What an ugly, cold, miserable, windy, rainy day! (And I complain as one who had to be out in it, tagging trees, assembling traps, and as the lightning crackled and popped around us, hanging the purple box kites in trees.) Itʼs after 5:00 in the evening, dark as December (but maybe a pre-Saturnalian afternoon of about 3:20 CST).
In reality, although my partner and I were out and about today, we only put in perhaps two and a half hours. I know because I was at home, settling down to what I actually did do today, not long after 9:30 this morning. We only hung two traps (and thoroughly investigated one gridded four square miles completely to locate no usable ash tree, not even one). As we were trying to wrap up the northwestern quadrant of Clinton County, I donʼt think we even got much more than fifteen miles from home — but as I was the navigator, not the driver, I am not sure about the total miles driven.
I remain the active trapper, putting the sign on the tree (“Do not Disturb. USDA Ash Borer Project…”) and draping/tying a long visible ribbon of fluorescently bright tape nearby to mark the spot for future return visits to check the trapped bugs (or, as The Lovely One might say, “buggage”), assembling the cardboard contraption as the frigid winds howl gouts of rain right up my backside and into the opened rear hatch of the GOV, and with trap a-dangle at the end of the extended pole, attempting to ring a lofty but mostly horizontal branch with the “hanger.” (And successfully untangle the poleʼs hook from the hanger so as to retrieve the pole for future endeavors.) My partner is the mapping/paperwork/computer-file form-filler-outer. And she usually gets out to help hang the trap on the distant end of the pole before I lift it aloft for the savage winds to swoop and swerve.
But today, the gunshot pops of indiscriminate celestial electrical discharges (like an insane photographerʼs flash run randomly amok) followed by earthshaking, gut-rumbling and erratic double-stick snare drum rolls of omnipresent thunder were the straw. The one that broke… My partner called it a day even before I got that second trap in place (perhaps she took pity on the absolutely sodden — drenched from waist to foot — and bumbling trap handler, me). So we turned right around and went straight back to Our Town, dropping me (and my extendable pole, requiring a painstaking cleansing of the infinitely glutinous goop and grass acquired from too intimate contact with the sticky sides of the traps — gluey to catch and hold the attracted bugs, of course) at home, where I spent my busy day not yet cleaning the pole (but soon — oh, yes, so very soon).
See, my work day was not shortened. Not this day. I had left training with two modules/lessons to complete. And exciting stuff it was, too (scored as utterly more enervating than Defensive Driving had been, significantly more soul-sapping than Visa-prepared lessons on utilization of the governmentʼs fleet cards — blechh). I had to complete self-education from FEMA.* However, seven hours and two tests later, boy am I informed and approved on such arcana as NIMS, JFO, Incident Action Planning, ICP, Unity of Command, Span of Control, Staging Areas and Helispots, Operations/Logistics/Planning/Financial and Administration Sections, interoperability, Incident Management Teams, Emergency Management Assistance Compacts, resource analysis, Strike Forces, Transfer of Command Procedures, and… And you are not (to quote Mr.Chase, not of the loathed bank variety). Never, by the way, let anyone tell you the military has nothing to do with disaster relief…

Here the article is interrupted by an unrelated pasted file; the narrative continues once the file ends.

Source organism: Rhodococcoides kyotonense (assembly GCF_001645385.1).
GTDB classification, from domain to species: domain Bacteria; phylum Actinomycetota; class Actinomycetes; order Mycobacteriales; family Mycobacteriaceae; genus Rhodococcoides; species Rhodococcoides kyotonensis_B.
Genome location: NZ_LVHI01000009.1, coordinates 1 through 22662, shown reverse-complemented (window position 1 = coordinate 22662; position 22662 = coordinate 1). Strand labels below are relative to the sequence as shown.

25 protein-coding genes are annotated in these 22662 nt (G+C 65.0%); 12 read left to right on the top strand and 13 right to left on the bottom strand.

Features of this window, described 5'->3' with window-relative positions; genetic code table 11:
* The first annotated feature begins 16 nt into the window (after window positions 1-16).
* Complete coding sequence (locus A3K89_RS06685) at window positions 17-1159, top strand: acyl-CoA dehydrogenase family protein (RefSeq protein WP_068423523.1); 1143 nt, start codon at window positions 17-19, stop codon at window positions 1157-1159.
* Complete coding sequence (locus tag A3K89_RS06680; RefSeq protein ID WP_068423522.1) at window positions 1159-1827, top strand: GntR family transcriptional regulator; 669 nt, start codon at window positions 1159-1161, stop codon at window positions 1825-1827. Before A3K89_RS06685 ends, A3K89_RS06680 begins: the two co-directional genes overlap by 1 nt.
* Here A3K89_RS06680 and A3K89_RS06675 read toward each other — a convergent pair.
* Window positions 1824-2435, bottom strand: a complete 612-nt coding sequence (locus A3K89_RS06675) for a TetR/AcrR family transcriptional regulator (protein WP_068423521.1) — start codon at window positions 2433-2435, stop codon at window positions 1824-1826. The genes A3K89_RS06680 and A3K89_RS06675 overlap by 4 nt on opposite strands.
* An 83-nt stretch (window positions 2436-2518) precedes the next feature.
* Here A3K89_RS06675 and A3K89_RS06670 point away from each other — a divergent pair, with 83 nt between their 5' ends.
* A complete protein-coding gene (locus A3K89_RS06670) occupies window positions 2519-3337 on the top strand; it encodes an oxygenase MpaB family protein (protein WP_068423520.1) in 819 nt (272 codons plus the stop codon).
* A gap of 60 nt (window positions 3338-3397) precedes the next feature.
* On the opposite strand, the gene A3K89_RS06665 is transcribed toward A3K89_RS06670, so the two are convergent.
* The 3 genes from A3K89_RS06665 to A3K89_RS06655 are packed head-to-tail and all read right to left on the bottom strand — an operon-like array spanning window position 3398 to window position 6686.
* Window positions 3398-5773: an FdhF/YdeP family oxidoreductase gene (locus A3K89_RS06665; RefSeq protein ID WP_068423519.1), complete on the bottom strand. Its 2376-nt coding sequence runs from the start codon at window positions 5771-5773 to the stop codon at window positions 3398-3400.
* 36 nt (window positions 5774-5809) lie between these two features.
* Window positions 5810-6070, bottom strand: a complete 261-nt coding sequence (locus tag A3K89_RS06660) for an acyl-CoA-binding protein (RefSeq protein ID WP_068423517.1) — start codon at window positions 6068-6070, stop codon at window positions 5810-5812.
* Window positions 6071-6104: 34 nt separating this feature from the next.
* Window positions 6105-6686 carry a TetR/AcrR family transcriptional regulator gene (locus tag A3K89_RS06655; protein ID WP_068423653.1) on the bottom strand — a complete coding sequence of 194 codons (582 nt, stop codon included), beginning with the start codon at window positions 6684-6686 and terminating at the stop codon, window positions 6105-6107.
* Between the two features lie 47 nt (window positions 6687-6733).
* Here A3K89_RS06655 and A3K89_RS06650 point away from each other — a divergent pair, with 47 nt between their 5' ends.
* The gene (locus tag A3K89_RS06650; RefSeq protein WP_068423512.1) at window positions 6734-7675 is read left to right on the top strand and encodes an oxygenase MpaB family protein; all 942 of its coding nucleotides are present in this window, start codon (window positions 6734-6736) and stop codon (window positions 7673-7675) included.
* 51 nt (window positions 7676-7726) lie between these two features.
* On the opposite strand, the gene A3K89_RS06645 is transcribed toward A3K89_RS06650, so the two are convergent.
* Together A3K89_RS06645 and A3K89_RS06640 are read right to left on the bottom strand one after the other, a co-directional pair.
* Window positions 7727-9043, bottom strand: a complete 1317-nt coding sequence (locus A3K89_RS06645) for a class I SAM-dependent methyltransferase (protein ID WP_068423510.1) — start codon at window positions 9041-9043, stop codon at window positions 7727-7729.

And thatʼs how I spent my Tuesday. Online, staring at the big screen, stifling yawns, and forcing my attention to remain as riveted as humanly possible. Even as the rain deluged and rattled against the windows and the siding. And as the mere twenty traps — that we have successfully suspended — thrashed, terpsichored, and tumbled (and hopefully remained essentially in place in what I duly hope are indeed ash trees). But I should be/am now flawlessly FEMA certified (and I never realized before today that signing on to this seasonal job meant me volunteering to save, in my appropriate and delegated lowly role in the Chain of Command, the world in case of disaster).
So it goes. Tomorrowʼs forecast** to be a better day.
* And, demonstrably, in the training materials (not the tests) FEMA had an outright error, clearly contradicted by their own information. (I guess I am lucky that question was not on either test.) Details are available upon request…
** …and not “forecasted” — an irritating unlogism beloved of halfwit weather broadcasters and found today in the FEMA training materials.